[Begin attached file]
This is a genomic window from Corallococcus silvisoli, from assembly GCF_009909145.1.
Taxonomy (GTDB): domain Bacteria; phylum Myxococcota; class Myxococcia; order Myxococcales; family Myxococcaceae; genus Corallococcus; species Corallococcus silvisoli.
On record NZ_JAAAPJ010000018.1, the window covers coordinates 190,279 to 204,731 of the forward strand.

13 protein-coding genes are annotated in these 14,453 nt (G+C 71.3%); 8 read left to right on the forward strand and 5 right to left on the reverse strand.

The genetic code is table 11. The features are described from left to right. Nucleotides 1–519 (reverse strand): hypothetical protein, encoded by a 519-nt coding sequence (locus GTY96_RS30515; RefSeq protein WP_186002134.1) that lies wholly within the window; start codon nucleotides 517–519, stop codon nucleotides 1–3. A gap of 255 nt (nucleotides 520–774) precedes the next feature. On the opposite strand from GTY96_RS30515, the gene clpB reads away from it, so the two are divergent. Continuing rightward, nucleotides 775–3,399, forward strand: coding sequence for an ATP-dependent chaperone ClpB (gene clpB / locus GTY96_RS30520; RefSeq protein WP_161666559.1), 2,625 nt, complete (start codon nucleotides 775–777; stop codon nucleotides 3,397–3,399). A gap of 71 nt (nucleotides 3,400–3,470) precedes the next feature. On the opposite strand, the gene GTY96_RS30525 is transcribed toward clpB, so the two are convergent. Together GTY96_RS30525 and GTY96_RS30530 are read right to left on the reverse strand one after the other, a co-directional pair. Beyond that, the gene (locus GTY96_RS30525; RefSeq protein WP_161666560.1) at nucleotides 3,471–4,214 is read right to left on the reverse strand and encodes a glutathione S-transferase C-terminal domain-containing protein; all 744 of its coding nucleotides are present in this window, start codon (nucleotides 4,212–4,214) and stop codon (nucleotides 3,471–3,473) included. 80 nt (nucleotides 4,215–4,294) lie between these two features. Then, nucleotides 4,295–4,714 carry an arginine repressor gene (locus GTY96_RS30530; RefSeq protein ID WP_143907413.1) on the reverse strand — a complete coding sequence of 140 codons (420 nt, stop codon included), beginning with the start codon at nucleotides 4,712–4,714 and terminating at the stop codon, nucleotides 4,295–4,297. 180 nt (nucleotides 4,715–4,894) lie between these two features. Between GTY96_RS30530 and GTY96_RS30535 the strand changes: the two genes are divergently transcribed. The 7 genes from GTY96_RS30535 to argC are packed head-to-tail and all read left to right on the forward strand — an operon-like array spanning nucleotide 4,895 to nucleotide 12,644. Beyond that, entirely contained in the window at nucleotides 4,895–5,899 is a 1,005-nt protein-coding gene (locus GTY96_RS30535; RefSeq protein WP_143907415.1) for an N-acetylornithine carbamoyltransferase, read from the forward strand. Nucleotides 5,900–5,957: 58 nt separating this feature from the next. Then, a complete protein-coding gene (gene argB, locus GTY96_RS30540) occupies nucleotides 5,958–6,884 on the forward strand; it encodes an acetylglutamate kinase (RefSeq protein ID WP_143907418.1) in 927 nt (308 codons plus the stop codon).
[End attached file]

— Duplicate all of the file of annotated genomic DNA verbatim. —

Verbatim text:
This is a genomic window from Corallococcus silvisoli, from assembly GCF_009909145.1.
Taxonomy (GTDB): domain Bacteria; phylum Myxococcota; class Myxococcia; order Myxococcales; family Myxococcaceae; genus Corallococcus; species Corallococcus silvisoli.
On record NZ_JAAAPJ010000018.1, the window covers coordinates 190,279 to 204,731 of the forward strand.

13 protein-coding genes are annotated in these 14,453 nt (G+C 71.3%); 8 read left to right on the forward strand and 5 right to left on the reverse strand.

The genetic code is table 11. The features are described from left to right. Nucleotides 1–519 (reverse strand): hypothetical protein, encoded by a 519-nt coding sequence (locus GTY96_RS30515; RefSeq protein WP_186002134.1) that lies wholly within the window; start codon nucleotides 517–519, stop codon nucleotides 1–3. A gap of 255 nt (nucleotides 520–774) precedes the next feature. On the opposite strand from GTY96_RS30515, the gene clpB reads away from it, so the two are divergent. Continuing rightward, nucleotides 775–3,399, forward strand: coding sequence for an ATP-dependent chaperone ClpB (gene clpB / locus GTY96_RS30520; RefSeq protein WP_161666559.1), 2,625 nt, complete (start codon nucleotides 775–777; stop codon nucleotides 3,397–3,399). A gap of 71 nt (nucleotides 3,400–3,470) precedes the next feature. On the opposite strand, the gene GTY96_RS30525 is transcribed toward clpB, so the two are convergent. Together GTY96_RS30525 and GTY96_RS30530 are read right to left on the reverse strand one after the other, a co-directional pair. Beyond that, the gene (locus GTY96_RS30525; RefSeq protein WP_161666560.1) at nucleotides 3,471–4,214 is read right to left on the reverse strand and encodes a glutathione S-transferase C-terminal domain-containing protein; all 744 of its coding nucleotides are present in this window, start codon (nucleotides 4,212–4,214) and stop codon (nucleotides 3,471–3,473) included. 80 nt (nucleotides 4,215–4,294) lie between these two features. Then, nucleotides 4,295–4,714 carry an arginine repressor gene (locus GTY96_RS30530; RefSeq protein ID WP_143907413.1) on the reverse strand — a complete coding sequence of 140 codons (420 nt, stop codon included), beginning with the start codon at nucleotides 4,712–4,714 and terminating at the stop codon, nucleotides 4,295–4,297. 180 nt (nucleotides 4,715–4,894) lie between these two features. Between GTY96_RS30530 and GTY96_RS30535 the strand changes: the two genes are divergently transcribed. The 7 genes from GTY96_RS30535 to argC are packed head-to-tail and all read left to right on the forward strand — an operon-like array spanning nucleotide 4,895 to nucleotide 12,644. Beyond that, entirely contained in the window at nucleotides 4,895–5,899 is a 1,005-nt protein-coding gene (locus GTY96_RS30535; RefSeq protein WP_143907415.1) for an N-acetylornithine carbamoyltransferase, read from the forward strand. Nucleotides 5,900–5,957: 58 nt separating this feature from the next. Then, a complete protein-coding gene (gene argB, locus GTY96_RS30540) occupies nucleotides 5,958–6,884 on the forward strand; it encodes an acetylglutamate kinase (RefSeq protein ID WP_143907418.1) in 927 nt (308 codons plus the stop codon).